San Francisco

Banksy's 'Haight Street Rat' dons a new garment

A decade after its original debut, the "Haight Street Rat" has entered a new, socially responsible phase of its life. 

Originally painted by famed graffiti artist Banksy on a 2010 jaunt around San Francisco, the rat now wears a blue surgical mask, in a nod to the COVID-19 pandemic.

The artist who contributed to the update is unknown, but the rat's origins are well-documented.

Painted on the eastern elevation of the Red Victorian — then a landmark bed and breakfast, now a collective living space — the rat appeared overnight back in April 2010. It originally held a marker, alongside the words "This is where I draw the line."

Sami Sunchild, the then-owner of the Red Vic, gave art collector Brian Grief permission to cut the installation off the building in 2012. It became part of a traveling Banksy exhibition, touring galleries in locales as far-flung as Miami.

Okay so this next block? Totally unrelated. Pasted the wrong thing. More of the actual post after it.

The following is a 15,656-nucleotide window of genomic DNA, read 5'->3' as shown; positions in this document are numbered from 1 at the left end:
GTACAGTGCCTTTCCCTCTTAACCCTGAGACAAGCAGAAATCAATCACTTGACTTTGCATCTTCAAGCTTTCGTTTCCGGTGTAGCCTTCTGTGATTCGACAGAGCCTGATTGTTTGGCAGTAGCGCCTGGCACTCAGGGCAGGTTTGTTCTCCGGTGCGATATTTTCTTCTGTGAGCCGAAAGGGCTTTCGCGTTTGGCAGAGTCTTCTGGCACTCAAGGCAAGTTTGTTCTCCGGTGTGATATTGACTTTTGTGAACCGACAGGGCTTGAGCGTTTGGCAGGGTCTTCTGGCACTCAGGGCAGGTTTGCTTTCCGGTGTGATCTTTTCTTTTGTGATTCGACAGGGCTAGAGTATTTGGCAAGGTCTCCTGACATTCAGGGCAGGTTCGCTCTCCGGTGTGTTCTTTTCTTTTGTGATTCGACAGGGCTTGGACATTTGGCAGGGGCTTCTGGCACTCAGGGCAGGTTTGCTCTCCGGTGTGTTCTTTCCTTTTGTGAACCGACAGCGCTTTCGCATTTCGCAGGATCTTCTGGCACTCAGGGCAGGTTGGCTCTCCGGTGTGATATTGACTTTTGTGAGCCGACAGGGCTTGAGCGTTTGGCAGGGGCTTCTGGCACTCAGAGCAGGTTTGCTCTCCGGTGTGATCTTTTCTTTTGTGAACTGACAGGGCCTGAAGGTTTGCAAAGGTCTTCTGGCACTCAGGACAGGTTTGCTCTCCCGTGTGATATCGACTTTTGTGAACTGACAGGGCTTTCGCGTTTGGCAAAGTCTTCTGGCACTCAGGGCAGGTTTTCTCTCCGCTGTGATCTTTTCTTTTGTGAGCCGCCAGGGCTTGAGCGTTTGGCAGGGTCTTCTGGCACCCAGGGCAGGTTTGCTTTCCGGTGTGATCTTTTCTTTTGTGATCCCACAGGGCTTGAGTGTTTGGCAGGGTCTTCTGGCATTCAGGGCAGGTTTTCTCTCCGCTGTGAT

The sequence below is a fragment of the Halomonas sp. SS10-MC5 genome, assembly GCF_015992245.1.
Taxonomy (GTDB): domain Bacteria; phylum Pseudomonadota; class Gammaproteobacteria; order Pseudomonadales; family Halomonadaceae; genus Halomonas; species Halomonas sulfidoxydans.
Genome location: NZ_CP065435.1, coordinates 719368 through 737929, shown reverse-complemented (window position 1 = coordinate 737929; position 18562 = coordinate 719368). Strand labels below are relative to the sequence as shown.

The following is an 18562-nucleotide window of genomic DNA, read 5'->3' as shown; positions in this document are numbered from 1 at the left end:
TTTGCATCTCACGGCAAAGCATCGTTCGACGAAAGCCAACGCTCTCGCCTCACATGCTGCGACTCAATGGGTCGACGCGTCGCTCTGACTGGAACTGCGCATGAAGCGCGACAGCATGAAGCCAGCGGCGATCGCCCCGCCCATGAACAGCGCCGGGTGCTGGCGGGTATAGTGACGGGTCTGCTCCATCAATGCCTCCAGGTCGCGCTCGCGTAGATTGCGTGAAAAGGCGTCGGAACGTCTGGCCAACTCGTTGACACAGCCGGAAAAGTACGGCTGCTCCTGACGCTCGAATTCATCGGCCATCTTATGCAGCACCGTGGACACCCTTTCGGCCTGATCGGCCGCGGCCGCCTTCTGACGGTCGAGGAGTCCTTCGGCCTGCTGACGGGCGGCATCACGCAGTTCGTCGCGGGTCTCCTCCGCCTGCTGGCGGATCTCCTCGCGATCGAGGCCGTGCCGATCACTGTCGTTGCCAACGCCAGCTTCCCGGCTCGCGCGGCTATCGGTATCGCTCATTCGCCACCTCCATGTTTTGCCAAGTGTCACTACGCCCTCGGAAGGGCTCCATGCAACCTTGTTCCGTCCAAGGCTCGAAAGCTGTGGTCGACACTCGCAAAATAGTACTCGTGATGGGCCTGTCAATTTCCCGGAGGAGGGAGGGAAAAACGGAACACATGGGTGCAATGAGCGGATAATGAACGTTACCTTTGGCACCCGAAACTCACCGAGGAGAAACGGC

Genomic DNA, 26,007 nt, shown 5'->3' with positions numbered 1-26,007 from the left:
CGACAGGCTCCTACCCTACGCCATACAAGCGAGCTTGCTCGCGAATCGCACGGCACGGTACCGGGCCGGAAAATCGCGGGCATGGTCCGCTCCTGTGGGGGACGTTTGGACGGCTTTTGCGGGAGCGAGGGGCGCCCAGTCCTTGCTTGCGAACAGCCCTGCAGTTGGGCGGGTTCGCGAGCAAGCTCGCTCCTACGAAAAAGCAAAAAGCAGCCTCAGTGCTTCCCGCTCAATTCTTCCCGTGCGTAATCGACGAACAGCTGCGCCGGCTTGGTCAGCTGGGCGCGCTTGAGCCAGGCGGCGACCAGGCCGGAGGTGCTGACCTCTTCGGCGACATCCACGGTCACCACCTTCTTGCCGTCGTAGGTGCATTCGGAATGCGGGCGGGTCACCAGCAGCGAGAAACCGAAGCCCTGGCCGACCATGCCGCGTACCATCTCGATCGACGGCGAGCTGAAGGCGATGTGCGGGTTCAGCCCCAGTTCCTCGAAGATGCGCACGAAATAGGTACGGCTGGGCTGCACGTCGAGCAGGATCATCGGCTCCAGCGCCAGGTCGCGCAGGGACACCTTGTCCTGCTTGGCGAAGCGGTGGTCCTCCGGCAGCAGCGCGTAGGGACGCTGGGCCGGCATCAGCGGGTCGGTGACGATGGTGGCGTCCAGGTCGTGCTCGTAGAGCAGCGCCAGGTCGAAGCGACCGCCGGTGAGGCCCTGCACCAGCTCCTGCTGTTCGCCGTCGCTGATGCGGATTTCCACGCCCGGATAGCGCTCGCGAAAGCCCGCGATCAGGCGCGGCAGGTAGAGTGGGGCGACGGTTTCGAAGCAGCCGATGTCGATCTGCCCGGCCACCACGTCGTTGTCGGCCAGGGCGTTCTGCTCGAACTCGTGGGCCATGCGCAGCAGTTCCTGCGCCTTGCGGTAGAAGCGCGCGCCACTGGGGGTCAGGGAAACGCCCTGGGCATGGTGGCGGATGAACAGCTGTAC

Grief offered the piece as a donation to SFMOMA, but the museum declined to take it without approval from Banksy. The painting's removal, and the thorny landscape around street art, ownership and artist approval, ultimately became the subject of a 2017 documentary, "Saving Banksy."

Sometime in 2017 — also apparently overnight — the rat was reinstalled by an unknown artist or artists, in an extremely close approximation of the original work. 

Is the mask the work of the same group? As with Banksy's identity, we may never know. But if you know who's behind it, send us a tip.

1665 Haight Street

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